She was a nurse for the Union Army during the Civil War. Soldiers called her “Mother Bickerdyke” because of her concern for them. She showed uncommon bravery treating wounded soldiers during battles, and after the fighting ended, at night with a lantern she would search the battleground for more wounded. She held in low regard officers who didn’t treat their men well, and she continued to be an advocate for veterans after the war. During the course of the war she helped build 300 hospitals and provided aid on 19 battlefields including Shiloh, Missionary Ridge, and Lookout Mountain. On Sherman’s March to the Sea she helped wounded Confederate soldiers as well. Once, when someone lodged a complaint against her, Gen. Sherman threw up his hands and said, “What can I do? She outranks me.” In the grand review of the army in Washington following the war, she refused a place on the reviewing stand and instead led an entire corps during the parade and then passed out water to soldiers afterward.
It’s a joy for me to discover someone I’ve never heard of before, and then read their exploits. Especially one of such achievement and magnitude as this woman.
1860 – Lizzie Borden.
Accused of killing her mother and father with an axe in Fall River, Massachusetts, Borden was acquitted of the crime. Many, however, continued to believe she was guilty and she lived out her life as a pariah in her hometown. “Lizzie Borden took an axe and gave her mother 40 whacks. When she saw what she had done, she gave her father 41.”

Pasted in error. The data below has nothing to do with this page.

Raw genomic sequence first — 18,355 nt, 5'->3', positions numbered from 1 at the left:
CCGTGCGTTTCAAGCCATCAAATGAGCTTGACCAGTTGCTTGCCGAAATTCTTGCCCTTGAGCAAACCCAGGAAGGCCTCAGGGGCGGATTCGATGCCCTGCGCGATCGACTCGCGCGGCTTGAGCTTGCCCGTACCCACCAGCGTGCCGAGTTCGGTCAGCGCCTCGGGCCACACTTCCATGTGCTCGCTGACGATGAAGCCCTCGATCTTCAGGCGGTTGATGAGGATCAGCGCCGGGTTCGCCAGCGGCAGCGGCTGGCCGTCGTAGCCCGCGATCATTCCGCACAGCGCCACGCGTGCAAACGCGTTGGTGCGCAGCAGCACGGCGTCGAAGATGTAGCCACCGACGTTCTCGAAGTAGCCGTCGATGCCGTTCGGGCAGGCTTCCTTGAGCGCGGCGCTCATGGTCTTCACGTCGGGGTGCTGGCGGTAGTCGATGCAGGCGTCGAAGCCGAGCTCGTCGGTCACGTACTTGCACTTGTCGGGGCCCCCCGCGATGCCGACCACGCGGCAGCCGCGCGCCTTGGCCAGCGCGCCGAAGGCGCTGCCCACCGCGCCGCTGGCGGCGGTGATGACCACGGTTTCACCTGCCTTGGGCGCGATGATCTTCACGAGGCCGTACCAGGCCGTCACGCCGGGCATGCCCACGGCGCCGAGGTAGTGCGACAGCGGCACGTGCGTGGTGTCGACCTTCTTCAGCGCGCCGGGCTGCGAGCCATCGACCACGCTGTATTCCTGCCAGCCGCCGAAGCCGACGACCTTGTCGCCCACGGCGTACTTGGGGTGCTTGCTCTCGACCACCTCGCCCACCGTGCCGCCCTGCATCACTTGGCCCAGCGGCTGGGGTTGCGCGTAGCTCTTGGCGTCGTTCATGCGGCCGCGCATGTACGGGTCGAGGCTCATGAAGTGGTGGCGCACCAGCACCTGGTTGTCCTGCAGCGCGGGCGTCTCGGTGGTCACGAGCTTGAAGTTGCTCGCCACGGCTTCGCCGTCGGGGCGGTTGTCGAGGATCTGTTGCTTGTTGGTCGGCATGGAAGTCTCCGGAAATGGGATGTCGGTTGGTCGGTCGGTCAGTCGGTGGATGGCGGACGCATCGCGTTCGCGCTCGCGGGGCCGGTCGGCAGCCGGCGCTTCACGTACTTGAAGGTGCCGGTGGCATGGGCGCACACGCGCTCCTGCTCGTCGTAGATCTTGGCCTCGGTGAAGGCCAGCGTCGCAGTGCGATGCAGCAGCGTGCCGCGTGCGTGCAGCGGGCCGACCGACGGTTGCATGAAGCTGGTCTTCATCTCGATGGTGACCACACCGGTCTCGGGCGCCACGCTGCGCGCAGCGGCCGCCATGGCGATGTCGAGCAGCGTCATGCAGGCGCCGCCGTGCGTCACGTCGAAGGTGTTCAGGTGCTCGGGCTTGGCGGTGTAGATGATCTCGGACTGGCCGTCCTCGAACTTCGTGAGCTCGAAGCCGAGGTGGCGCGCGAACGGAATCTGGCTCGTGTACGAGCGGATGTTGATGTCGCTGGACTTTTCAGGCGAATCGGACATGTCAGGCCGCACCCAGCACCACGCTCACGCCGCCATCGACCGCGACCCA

That well may have been my introduction to rhyme.
1922 – Rachel Robinson.
She graduated from UCLA in 1945 with a degree in nursing. The following year she married baseball player Jackie Robinson, whom she called Jack. While standing alongside her husband and sharing the ordeal of integrating Major League Baseball, she also pursued her own career. She received her Master’s degree in psychiatric nursing and worked at the Albert Einstein College of Medicine, and later was Director of Nursing at the Connecticut Mental Health Clinic. She also started a real estate company that specialized in low-income housing. Upon receiving the Buck O’Neil Lifetime Achievement Award, Rachel and Jackie are the first married couple to be together in Baseball’s Hall of Fame.
An American hero as much as her husband.
ABOUT GARY JENNEKE
At various junctures of his life, Gary has been an indifferent grade school student, poor high school student, good Navy radioman, one-time hippie, passable college student, inveterate traveler, dedicated writer, miscast accountant (except for one interesting stint at a Communist café), part-time screenwriting teacher, semi-proud veteran, unsuccessful retiree and new blogger.
You can reach him at firstname.lastname@example.org.
The above information was sourced from the following sites and newspapers.
We’d also like to thank the following photographers and videographers for the use of their images:
* Lead-In Image (stock photo, recreation of Gunfight at the OK Corral) – CrackerClips Stock Media / Shutterstock.com
* Doc Holliday (photograph) – Everett Historical / Shutterstock.com – The photo caption by Everett Historical reads: “Dr. John H. Holliday (1851-1887) was an American dentist, gambler and gunfighter fought with Wyatt Earp in the Gunfight at the O.K. Corral. Portrait photograph, made by C.S. Fly in Tombstone, 1881.” Still the image is not without controversy. For more about the portrait, read the article “Is this the face of Doc Holliday?”
* Tour de France (video) – Pratiks in English / YouTube.com
* Mary Ann Ball Bickerdyke (video) – Tamara Spooner/ YouTube.com
* Rachel Robinson (video) – THIRTEEN / YouTube.com
* Outro (Man-In-Museum Cartoon) – SkyPics Studio / Shutterstock.com